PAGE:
# absorption line from the chromosphere

If I understand correctly, the H-alpha and Ca II K lines are absorption lines of the sun and allow to see the chromosphere. Following the Kirchhoff-Bunsen law, an absorption line is produced by a gas which is cooler than the source of light.

However the chromosphere is hotter than the photosphere and the temperature increases outward (https://www.researchgate.net/figure/The-figure-plots-profiles-of-mass-density-dashed-line-and-temperature-solid-line-in_fig6_312376685). This is in contradiction with the previous hypothesis. Then how can we see the chromosphere in absorption line? What am I missing in the reasoning? Is the Krichhoff-Bunsen law only valid for a thin medium and here we would be in presence of a thick one?

• Are you sure you see absorption line spectra from the chromosphere? Can you link an example of such a spectrum? Probably you are mixing things up here. Apr 9, 2018 at 18:48
• As I understand it, images of the sun in H-alpha (such en.wikipedia.org/wiki/File:HI6563_fulldisk.jpg ) are mainly in absorption line and show mostly the chromosphere. Apr 9, 2018 at 20:55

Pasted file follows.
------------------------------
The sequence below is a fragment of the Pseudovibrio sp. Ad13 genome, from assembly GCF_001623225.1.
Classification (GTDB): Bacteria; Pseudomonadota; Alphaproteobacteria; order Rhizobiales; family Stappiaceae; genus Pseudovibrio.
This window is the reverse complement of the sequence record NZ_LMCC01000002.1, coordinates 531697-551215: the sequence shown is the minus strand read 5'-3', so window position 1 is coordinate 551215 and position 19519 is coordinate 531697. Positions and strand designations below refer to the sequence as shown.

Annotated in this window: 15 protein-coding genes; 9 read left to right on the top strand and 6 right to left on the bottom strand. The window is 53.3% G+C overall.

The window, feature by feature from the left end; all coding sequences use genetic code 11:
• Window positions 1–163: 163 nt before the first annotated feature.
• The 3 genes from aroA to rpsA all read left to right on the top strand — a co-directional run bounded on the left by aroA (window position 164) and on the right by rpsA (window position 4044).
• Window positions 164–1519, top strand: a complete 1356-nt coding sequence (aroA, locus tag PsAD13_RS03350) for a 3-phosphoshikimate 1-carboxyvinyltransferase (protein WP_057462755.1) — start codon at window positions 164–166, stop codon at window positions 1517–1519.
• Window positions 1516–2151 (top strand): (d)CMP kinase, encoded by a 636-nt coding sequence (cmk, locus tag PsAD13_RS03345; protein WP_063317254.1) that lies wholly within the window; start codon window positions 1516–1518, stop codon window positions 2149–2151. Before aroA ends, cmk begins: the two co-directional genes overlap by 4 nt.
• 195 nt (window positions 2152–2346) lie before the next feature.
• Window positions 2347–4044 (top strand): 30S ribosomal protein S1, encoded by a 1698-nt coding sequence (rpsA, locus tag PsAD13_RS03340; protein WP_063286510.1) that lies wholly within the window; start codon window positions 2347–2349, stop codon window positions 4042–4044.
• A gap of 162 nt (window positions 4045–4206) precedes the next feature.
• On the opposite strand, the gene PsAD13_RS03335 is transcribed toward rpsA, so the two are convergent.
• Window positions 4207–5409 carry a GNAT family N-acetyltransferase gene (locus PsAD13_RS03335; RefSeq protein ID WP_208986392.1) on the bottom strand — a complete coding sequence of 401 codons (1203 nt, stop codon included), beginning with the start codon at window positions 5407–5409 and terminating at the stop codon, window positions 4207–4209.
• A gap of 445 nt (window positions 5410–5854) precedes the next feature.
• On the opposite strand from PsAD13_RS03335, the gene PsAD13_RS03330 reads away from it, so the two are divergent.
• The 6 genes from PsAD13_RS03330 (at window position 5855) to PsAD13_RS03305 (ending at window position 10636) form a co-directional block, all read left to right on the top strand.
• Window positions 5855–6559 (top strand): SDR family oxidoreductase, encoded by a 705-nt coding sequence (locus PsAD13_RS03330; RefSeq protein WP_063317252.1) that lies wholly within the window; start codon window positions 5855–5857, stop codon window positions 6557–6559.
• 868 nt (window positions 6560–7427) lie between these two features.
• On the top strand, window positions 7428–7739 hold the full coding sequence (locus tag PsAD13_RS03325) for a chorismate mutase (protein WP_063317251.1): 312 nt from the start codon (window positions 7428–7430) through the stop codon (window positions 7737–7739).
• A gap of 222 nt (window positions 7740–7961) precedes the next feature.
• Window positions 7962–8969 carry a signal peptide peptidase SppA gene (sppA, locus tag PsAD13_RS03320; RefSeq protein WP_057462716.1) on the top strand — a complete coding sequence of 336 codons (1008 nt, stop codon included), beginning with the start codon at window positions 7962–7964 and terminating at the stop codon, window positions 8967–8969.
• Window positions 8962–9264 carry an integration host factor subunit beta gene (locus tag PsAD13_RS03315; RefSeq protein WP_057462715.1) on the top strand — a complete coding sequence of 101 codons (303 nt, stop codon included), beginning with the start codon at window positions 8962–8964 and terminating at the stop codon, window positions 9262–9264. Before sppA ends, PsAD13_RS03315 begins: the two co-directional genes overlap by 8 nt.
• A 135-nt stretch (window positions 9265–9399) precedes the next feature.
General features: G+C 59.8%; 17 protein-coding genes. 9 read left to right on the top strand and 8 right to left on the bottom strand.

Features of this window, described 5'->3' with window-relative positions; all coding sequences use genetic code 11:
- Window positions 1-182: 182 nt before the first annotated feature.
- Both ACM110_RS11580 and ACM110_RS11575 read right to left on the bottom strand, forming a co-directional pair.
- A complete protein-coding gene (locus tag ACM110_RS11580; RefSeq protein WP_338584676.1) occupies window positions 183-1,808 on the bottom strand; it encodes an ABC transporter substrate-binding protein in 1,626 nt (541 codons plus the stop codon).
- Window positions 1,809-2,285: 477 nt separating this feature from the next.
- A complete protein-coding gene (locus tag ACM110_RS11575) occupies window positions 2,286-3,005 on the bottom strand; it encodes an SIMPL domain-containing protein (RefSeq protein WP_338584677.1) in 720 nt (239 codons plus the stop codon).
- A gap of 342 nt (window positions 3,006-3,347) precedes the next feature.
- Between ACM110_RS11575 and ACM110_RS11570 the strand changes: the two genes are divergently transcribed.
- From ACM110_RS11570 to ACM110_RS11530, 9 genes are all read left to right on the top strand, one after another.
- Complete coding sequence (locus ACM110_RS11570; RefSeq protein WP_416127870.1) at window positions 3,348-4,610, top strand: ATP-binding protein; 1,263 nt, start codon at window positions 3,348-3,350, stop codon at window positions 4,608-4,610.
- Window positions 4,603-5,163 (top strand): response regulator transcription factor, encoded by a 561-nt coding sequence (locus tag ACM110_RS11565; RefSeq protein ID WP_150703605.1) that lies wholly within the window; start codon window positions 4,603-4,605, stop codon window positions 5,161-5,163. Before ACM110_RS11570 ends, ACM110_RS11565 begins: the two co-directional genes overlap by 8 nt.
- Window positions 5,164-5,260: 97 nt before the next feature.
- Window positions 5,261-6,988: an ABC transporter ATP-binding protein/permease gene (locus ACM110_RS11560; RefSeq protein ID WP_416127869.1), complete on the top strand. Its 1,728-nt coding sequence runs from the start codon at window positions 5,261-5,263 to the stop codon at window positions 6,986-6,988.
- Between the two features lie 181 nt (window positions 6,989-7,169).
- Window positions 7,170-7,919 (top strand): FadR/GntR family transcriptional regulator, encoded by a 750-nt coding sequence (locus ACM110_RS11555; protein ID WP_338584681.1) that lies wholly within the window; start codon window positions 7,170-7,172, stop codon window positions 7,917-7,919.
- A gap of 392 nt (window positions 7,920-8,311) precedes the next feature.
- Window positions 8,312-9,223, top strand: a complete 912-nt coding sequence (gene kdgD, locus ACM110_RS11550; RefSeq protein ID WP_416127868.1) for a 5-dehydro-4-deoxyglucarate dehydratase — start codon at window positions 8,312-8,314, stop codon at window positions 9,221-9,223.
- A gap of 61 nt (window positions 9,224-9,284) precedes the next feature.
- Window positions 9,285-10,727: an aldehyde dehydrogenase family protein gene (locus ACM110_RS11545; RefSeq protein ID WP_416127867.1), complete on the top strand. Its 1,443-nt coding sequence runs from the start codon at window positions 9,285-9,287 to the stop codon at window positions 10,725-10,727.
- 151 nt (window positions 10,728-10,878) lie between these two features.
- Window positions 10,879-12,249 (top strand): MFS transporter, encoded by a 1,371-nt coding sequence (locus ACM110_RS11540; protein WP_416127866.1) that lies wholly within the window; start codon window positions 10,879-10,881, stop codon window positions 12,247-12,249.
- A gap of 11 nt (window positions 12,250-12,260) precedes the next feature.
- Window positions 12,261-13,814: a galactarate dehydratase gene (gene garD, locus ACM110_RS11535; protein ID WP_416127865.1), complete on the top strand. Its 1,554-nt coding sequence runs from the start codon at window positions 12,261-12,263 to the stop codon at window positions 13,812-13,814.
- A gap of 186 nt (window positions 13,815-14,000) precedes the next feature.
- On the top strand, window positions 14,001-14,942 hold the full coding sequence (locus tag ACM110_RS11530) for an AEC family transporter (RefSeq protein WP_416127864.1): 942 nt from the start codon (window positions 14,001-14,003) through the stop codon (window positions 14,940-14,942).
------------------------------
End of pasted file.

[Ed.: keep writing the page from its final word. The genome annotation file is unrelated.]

• You might be thinking about "filaments", which are generally cooler than much of the chromosphere. That's what shows up in the photos. Apr 10, 2018 at 2:38
• @sabik, nope. H\alpha pics of the Sun are definitely in emission: solarscience.msfc.nasa.gov/chromos.shtml Apr 10, 2018 at 17:24
• As I understand it, the prominences are seen in H-alpha emission above the limb (such as during an eclipse) and in H-alpha absorption across the disk (and are then called filament). Indeed in this last case, the filaments are colder than their environment and I expect it to be in absorption (even if now understand that the chromosphere is in non-LTE regime and that I can not apply simply the Kirchoff-Bunsen law). Apr 11, 2018 at 9:10